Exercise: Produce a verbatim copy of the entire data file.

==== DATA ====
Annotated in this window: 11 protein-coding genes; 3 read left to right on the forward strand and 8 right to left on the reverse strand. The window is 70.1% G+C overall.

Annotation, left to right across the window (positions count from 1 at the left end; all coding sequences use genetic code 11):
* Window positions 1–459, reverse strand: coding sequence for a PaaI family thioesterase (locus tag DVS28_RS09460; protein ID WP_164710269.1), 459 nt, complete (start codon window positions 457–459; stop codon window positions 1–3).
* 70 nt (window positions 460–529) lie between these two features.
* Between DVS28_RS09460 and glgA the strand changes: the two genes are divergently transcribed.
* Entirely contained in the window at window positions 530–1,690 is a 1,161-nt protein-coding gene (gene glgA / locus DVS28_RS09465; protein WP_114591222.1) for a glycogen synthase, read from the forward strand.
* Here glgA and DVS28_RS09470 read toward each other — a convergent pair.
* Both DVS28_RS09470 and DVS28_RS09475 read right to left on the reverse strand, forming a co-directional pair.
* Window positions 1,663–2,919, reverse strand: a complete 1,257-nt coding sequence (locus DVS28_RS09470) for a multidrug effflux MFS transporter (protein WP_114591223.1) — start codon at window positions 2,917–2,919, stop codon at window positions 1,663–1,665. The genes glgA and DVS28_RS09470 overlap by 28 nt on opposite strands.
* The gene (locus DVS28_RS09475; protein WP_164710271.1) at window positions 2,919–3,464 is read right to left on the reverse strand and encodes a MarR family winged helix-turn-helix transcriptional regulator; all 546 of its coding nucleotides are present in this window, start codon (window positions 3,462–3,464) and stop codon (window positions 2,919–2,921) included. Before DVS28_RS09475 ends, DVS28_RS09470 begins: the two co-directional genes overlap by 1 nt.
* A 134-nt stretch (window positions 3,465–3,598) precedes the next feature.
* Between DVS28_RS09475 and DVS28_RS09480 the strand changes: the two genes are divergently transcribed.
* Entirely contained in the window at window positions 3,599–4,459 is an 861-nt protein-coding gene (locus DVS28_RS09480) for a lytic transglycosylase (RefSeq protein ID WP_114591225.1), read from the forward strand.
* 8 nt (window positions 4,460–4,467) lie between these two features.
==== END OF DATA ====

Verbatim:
Annotated in this window: 11 protein-coding genes; 3 read left to right on the forward strand and 8 right to left on the reverse strand. The window is 70.1% G+C overall.

Annotation, left to right across the window (positions count from 1 at the left end; all coding sequences use genetic code 11):
* Window positions 1–459, reverse strand: coding sequence for a PaaI family thioesterase (locus tag DVS28_RS09460; protein ID WP_164710269.1), 459 nt, complete (start codon window positions 457–459; stop codon window positions 1–3).
* 70 nt (window positions 460–529) lie between these two features.
* Between DVS28_RS09460 and glgA the strand changes: the two genes are divergently transcribed.
* Entirely contained in the window at window positions 530–1,690 is a 1,161-nt protein-coding gene (gene glgA / locus DVS28_RS09465; protein WP_114591222.1) for a glycogen synthase, read from the forward strand.
* Here glgA and DVS28_RS09470 read toward each other — a convergent pair.
* Both DVS28_RS09470 and DVS28_RS09475 read right to left on the reverse strand, forming a co-directional pair.
* Window positions 1,663–2,919, reverse strand: a complete 1,257-nt coding sequence (locus DVS28_RS09470) for a multidrug effflux MFS transporter (protein WP_114591223.1) — start codon at window positions 2,917–2,919, stop codon at window positions 1,663–1,665. The genes glgA and DVS28_RS09470 overlap by 28 nt on opposite strands.
* The gene (locus DVS28_RS09475; protein WP_164710271.1) at window positions 2,919–3,464 is read right to left on the reverse strand and encodes a MarR family winged helix-turn-helix transcriptional regulator; all 546 of its coding nucleotides are present in this window, start codon (window positions 3,462–3,464) and stop codon (window positions 2,919–2,921) included. Before DVS28_RS09475 ends, DVS28_RS09470 begins: the two co-directional genes overlap by 1 nt.
* A 134-nt stretch (window positions 3,465–3,598) precedes the next feature.
* Between DVS28_RS09475 and DVS28_RS09480 the strand changes: the two genes are divergently transcribed.
* Entirely contained in the window at window positions 3,599–4,459 is an 861-nt protein-coding gene (locus DVS28_RS09480) for a lytic transglycosylase (RefSeq protein ID WP_114591225.1), read from the forward strand.
* 8 nt (window positions 4,460–4,467) lie between these two features.